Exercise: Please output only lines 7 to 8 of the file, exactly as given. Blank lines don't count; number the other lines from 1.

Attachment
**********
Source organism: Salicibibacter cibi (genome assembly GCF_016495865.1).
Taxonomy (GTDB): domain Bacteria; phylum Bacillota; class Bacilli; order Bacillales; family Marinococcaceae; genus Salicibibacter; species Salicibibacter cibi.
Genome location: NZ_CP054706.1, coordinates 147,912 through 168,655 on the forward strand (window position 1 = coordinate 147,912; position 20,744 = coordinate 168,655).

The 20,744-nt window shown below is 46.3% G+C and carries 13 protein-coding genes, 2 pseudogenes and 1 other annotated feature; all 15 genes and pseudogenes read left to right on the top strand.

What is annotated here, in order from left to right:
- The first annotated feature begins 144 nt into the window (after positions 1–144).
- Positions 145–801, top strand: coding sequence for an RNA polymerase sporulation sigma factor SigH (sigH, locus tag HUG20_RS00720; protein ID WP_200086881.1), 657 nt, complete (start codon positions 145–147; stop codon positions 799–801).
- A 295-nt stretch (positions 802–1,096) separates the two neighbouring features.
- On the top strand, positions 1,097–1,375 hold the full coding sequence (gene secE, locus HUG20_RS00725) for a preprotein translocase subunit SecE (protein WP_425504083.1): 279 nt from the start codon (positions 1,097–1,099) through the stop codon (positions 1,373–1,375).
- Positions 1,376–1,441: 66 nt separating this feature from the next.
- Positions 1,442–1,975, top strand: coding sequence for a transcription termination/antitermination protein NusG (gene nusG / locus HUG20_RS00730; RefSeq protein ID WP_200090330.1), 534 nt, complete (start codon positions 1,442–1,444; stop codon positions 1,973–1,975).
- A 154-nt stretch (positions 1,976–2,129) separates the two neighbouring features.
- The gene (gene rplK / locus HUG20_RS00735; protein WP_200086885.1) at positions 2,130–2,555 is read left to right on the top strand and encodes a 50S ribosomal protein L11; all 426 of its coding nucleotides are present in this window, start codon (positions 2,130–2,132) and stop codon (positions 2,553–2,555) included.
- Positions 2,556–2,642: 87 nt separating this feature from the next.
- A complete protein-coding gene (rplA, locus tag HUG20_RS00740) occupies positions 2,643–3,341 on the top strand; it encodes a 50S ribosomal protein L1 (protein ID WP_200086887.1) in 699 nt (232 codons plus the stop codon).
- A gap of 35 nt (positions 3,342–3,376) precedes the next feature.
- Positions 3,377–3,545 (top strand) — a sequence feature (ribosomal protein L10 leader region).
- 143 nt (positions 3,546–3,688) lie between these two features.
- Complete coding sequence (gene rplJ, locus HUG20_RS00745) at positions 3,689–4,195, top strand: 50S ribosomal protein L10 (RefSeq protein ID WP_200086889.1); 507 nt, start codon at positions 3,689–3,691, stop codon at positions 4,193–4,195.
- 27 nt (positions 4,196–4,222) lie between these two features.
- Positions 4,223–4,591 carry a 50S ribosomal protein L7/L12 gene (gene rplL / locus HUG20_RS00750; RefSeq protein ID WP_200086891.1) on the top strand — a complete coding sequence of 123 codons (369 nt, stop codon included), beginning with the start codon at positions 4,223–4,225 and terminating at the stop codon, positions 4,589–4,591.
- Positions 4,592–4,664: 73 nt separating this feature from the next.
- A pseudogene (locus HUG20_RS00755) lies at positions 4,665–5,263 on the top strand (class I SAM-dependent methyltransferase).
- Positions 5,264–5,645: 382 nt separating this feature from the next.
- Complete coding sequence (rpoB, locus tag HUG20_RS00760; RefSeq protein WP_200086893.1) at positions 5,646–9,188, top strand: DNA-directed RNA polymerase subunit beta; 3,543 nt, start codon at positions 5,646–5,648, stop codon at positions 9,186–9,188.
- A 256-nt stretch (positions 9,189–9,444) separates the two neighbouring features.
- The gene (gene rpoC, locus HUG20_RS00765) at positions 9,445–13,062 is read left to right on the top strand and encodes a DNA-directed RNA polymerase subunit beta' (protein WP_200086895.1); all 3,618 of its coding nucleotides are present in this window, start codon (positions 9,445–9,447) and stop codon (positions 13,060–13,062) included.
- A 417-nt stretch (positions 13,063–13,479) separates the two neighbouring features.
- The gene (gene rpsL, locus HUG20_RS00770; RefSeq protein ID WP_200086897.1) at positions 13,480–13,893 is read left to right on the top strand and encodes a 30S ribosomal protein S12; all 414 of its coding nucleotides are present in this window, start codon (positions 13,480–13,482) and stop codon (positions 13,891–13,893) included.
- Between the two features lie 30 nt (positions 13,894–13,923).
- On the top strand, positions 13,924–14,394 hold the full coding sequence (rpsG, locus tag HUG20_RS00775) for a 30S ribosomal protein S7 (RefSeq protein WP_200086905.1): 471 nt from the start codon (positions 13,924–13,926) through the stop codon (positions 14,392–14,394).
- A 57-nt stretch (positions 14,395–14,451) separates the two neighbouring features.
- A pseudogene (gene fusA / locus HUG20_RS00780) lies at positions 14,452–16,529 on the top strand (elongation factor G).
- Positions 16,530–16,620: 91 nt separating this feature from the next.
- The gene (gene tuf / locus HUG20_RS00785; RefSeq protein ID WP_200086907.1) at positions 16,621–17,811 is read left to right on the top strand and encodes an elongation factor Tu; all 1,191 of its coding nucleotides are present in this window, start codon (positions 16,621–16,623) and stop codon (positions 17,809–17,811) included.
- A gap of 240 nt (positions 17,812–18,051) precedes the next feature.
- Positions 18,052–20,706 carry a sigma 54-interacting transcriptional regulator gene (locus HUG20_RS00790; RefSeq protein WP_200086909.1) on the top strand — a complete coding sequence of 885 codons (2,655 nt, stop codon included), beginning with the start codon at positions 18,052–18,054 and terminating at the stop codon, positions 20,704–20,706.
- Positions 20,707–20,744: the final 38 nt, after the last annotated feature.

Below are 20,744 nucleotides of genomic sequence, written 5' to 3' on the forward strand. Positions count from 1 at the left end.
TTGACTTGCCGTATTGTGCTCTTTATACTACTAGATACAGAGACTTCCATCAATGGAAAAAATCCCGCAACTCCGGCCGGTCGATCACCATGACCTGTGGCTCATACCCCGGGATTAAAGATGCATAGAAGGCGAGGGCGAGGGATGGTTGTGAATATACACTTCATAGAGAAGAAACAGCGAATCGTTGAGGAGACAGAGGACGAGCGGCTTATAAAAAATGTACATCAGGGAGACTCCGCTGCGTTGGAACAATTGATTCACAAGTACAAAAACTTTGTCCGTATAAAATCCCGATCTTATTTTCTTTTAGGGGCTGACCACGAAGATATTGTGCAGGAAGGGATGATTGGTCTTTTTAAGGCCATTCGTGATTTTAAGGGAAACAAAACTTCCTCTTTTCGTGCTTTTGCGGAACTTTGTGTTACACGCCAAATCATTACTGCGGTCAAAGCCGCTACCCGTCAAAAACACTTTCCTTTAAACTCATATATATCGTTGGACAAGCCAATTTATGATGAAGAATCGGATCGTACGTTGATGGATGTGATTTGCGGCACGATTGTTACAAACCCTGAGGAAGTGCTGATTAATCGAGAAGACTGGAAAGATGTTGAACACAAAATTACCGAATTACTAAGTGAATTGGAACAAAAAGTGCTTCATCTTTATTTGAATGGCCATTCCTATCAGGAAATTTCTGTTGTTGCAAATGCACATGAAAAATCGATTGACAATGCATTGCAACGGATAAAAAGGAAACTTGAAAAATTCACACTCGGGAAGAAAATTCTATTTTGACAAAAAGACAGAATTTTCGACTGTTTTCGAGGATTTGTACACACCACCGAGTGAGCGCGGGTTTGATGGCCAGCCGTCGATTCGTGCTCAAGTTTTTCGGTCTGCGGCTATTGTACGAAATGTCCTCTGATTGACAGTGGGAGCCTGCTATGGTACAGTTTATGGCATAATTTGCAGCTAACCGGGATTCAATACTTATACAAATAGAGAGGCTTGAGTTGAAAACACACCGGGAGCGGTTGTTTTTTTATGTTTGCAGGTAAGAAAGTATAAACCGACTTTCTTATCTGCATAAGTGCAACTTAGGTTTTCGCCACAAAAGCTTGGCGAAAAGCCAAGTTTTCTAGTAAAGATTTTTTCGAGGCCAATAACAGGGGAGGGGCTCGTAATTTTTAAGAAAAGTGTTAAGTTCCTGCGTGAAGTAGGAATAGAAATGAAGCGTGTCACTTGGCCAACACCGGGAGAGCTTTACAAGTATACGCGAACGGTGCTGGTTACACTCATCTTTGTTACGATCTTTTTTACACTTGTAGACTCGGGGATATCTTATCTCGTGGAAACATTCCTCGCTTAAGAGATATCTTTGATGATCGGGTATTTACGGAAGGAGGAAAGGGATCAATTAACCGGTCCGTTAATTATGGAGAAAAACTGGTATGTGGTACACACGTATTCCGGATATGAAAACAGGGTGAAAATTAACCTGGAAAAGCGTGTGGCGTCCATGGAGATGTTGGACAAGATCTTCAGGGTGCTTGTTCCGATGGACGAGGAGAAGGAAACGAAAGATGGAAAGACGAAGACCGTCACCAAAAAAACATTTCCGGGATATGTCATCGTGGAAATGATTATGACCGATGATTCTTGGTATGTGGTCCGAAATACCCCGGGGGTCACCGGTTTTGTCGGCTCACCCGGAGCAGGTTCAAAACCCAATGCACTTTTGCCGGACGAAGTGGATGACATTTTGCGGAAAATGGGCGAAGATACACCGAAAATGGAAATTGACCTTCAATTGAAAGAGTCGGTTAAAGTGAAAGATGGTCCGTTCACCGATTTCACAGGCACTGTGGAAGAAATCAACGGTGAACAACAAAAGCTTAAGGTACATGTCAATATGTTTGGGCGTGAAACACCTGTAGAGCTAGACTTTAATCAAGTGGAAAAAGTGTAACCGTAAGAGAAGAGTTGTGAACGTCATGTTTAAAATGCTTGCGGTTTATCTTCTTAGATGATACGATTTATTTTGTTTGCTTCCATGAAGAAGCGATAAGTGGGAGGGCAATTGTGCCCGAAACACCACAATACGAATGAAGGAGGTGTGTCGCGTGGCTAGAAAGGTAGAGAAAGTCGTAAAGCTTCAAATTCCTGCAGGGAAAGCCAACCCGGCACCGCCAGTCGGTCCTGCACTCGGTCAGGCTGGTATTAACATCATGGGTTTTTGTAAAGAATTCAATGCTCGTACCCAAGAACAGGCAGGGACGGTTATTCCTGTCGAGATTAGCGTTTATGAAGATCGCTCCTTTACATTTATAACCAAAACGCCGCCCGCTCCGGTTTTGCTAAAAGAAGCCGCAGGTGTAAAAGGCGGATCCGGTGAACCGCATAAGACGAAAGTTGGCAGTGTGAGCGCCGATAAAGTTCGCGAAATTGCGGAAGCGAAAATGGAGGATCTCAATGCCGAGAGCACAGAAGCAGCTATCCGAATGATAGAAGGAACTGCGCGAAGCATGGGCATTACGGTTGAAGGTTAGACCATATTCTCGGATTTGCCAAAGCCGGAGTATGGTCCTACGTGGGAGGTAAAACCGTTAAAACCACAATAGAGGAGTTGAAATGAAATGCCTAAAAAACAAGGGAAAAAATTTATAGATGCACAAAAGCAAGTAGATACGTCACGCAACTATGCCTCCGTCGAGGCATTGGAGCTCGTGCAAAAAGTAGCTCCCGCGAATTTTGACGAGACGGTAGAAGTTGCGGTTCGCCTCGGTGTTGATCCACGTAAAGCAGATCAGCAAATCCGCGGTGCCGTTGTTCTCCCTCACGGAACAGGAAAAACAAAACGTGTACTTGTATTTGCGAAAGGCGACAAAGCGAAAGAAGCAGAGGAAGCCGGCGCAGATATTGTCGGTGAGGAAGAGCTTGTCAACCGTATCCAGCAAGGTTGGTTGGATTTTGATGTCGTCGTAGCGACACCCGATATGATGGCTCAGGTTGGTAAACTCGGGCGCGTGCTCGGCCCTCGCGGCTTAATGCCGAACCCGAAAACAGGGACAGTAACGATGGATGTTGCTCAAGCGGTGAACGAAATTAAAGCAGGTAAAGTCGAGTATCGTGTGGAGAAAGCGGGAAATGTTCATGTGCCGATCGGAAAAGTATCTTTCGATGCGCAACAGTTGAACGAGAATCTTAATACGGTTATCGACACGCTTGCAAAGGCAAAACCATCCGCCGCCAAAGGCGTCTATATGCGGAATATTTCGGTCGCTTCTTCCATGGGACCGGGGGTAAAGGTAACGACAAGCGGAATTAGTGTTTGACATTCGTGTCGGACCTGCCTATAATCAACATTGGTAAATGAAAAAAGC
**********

- Positions 145–801, top strand: coding sequence for an RNA polymerase sporulation sigma factor SigH (sigH, locus tag HUG20_RS00720; protein ID WP_200086881.1), 657 nt, complete (start codon positions 145–147; stop codon positions 799–801).
- A 295-nt stretch (positions 802–1,096) separates the two neighbouring features.